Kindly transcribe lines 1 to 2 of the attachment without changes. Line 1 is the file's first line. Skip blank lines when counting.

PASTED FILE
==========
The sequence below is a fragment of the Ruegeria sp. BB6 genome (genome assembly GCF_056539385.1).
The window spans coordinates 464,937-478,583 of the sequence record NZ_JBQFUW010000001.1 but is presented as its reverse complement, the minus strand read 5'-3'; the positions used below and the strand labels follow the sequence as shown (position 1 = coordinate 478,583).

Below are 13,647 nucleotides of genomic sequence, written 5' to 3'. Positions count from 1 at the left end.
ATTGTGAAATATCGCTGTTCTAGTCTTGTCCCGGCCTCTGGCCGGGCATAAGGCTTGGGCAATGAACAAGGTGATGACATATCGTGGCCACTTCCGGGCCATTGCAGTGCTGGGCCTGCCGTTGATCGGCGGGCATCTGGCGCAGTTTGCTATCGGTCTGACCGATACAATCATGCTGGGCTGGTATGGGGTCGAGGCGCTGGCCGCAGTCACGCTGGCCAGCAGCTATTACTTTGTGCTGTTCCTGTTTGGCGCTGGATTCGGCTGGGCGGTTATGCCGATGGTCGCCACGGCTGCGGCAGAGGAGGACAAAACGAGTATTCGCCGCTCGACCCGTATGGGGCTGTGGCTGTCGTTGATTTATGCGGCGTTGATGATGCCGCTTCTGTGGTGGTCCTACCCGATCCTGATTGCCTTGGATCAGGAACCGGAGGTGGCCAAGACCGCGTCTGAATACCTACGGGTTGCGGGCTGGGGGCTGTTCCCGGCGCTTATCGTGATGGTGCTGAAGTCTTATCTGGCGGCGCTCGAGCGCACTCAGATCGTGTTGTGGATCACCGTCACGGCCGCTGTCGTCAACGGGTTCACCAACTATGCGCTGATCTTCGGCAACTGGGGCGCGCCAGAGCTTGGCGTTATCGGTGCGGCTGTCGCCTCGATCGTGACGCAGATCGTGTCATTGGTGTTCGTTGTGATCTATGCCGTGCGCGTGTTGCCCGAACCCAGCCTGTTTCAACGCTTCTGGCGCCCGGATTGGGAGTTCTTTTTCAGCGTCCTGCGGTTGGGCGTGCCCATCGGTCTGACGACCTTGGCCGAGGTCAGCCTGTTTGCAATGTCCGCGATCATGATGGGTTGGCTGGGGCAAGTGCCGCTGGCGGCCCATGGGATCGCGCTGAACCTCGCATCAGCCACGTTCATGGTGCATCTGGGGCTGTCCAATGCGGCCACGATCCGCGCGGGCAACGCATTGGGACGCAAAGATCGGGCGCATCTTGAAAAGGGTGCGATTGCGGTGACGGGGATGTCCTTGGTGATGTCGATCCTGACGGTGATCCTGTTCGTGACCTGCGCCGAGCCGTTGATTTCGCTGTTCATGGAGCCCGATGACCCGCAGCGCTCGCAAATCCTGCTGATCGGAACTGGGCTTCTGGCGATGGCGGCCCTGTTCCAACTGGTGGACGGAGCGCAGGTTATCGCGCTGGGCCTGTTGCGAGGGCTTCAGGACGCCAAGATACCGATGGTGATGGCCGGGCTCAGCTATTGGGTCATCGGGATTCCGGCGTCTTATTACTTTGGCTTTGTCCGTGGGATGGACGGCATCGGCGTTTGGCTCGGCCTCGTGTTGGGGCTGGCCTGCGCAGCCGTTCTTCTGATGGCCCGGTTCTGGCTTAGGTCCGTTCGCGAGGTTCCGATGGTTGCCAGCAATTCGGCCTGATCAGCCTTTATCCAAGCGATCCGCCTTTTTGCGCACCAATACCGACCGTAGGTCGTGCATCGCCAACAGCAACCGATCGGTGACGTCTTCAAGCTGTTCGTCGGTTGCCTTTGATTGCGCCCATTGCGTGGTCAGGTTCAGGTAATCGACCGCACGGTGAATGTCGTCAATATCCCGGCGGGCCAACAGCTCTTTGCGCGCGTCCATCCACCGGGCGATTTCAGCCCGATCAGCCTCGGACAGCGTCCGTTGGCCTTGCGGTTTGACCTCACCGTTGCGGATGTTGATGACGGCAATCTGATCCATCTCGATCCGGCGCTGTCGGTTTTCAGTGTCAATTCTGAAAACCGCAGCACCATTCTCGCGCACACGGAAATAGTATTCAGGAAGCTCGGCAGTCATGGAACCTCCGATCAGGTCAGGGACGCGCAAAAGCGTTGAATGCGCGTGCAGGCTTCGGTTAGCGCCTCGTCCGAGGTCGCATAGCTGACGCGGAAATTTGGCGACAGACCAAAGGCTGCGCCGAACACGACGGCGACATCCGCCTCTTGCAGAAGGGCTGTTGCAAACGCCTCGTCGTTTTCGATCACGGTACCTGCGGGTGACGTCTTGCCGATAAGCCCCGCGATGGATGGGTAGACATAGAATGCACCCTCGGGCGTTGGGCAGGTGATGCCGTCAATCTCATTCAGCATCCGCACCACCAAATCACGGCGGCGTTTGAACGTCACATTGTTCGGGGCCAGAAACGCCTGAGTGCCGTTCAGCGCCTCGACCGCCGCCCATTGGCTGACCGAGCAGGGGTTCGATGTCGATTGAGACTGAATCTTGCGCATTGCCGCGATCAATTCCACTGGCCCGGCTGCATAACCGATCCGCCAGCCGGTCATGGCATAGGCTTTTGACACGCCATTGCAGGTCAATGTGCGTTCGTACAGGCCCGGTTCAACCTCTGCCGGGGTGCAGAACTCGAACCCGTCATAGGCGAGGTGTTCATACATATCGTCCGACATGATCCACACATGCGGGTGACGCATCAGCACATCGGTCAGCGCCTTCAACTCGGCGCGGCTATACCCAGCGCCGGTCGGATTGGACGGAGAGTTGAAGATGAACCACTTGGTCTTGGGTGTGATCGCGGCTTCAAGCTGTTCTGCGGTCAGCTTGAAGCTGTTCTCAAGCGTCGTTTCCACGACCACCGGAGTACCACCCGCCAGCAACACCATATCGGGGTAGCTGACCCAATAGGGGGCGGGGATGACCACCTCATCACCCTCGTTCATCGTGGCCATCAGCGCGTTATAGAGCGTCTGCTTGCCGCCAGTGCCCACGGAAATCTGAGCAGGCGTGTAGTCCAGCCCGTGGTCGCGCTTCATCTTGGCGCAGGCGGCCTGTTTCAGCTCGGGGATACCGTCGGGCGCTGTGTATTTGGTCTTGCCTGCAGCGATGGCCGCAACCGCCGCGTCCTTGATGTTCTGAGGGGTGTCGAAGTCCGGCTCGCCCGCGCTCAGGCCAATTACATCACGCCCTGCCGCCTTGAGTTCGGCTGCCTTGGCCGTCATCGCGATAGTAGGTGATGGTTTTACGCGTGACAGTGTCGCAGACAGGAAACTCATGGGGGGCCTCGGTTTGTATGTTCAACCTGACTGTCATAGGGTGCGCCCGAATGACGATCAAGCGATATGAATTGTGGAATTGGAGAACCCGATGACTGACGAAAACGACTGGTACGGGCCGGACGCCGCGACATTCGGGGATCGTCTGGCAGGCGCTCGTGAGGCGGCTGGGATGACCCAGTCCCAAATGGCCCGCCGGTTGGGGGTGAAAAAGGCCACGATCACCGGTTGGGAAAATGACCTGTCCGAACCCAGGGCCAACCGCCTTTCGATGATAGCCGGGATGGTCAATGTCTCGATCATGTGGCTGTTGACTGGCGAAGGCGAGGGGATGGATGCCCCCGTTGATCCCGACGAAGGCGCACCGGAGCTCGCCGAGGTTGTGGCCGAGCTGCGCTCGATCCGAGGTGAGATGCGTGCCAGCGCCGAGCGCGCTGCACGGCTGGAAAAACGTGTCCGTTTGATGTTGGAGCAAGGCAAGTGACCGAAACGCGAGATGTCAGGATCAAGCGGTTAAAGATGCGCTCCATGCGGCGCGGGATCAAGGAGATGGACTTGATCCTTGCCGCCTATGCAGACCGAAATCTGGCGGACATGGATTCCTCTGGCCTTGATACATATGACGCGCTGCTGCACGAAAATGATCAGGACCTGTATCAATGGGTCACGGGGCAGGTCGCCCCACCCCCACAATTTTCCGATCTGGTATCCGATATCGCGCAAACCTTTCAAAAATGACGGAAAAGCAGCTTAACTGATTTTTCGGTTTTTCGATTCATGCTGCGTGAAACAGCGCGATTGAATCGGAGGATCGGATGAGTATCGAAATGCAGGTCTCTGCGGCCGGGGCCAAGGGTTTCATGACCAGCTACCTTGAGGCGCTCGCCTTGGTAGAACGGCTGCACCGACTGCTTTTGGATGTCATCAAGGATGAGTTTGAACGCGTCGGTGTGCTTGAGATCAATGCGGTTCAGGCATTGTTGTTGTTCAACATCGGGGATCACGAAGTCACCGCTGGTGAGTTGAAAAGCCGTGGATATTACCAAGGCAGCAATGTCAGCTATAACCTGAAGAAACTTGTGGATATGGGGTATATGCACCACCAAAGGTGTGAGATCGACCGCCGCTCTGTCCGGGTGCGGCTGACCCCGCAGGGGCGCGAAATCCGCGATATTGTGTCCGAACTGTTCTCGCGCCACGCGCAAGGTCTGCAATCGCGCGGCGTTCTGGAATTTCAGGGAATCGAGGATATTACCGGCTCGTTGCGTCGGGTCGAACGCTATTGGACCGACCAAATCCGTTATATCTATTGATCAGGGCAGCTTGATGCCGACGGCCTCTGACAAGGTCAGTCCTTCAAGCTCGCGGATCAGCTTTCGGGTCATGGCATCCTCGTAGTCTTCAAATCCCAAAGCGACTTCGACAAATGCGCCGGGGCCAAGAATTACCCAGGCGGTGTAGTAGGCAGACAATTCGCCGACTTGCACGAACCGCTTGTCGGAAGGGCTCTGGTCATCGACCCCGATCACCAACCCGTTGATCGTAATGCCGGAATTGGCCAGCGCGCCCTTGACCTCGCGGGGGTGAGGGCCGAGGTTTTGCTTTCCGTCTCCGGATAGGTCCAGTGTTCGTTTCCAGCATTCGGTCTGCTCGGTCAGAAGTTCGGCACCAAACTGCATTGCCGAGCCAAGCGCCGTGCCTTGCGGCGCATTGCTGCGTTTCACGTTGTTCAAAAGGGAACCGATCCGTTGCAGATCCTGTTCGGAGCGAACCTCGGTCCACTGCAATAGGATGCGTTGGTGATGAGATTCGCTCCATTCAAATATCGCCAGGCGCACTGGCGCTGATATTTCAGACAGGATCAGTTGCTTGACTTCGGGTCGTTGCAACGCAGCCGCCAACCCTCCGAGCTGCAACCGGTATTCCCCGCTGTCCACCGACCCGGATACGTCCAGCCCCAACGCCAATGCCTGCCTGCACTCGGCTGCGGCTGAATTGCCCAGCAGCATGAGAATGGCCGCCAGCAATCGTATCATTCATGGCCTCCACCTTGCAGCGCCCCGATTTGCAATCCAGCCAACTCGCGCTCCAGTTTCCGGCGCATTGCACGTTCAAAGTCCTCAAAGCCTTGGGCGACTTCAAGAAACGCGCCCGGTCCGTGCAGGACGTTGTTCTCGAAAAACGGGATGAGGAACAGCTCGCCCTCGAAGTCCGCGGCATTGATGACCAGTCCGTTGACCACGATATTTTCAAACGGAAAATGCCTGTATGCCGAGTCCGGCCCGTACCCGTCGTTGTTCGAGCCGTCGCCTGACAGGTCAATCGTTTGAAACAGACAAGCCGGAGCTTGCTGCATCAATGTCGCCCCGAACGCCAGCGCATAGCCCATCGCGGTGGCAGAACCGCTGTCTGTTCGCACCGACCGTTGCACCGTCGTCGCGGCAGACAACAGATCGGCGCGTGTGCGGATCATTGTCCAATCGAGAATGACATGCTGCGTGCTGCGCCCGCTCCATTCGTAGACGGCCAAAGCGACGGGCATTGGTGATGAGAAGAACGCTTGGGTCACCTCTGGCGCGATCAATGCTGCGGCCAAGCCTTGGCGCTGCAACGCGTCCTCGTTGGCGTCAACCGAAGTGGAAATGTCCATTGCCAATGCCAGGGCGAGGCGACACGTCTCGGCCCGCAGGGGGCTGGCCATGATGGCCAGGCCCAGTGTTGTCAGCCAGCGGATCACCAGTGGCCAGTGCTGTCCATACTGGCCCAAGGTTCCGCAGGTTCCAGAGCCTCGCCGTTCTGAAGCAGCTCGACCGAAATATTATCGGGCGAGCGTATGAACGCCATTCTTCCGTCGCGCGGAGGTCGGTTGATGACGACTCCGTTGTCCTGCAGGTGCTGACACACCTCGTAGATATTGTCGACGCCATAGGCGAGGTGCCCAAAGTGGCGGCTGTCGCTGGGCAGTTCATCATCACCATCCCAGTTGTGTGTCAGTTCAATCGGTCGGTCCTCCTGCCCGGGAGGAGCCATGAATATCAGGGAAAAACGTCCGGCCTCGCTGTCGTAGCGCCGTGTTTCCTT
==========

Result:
The sequence below is a fragment of the Ruegeria sp. BB6 genome (genome assembly GCF_056539385.1).
The window spans coordinates 464,937-478,583 of the sequence record NZ_JBQFUW010000001.1 but is presented as its reverse complement, the minus strand read 5'-3'; the positions used below and the strand labels follow the sequence as shown (position 1 = coordinate 478,583).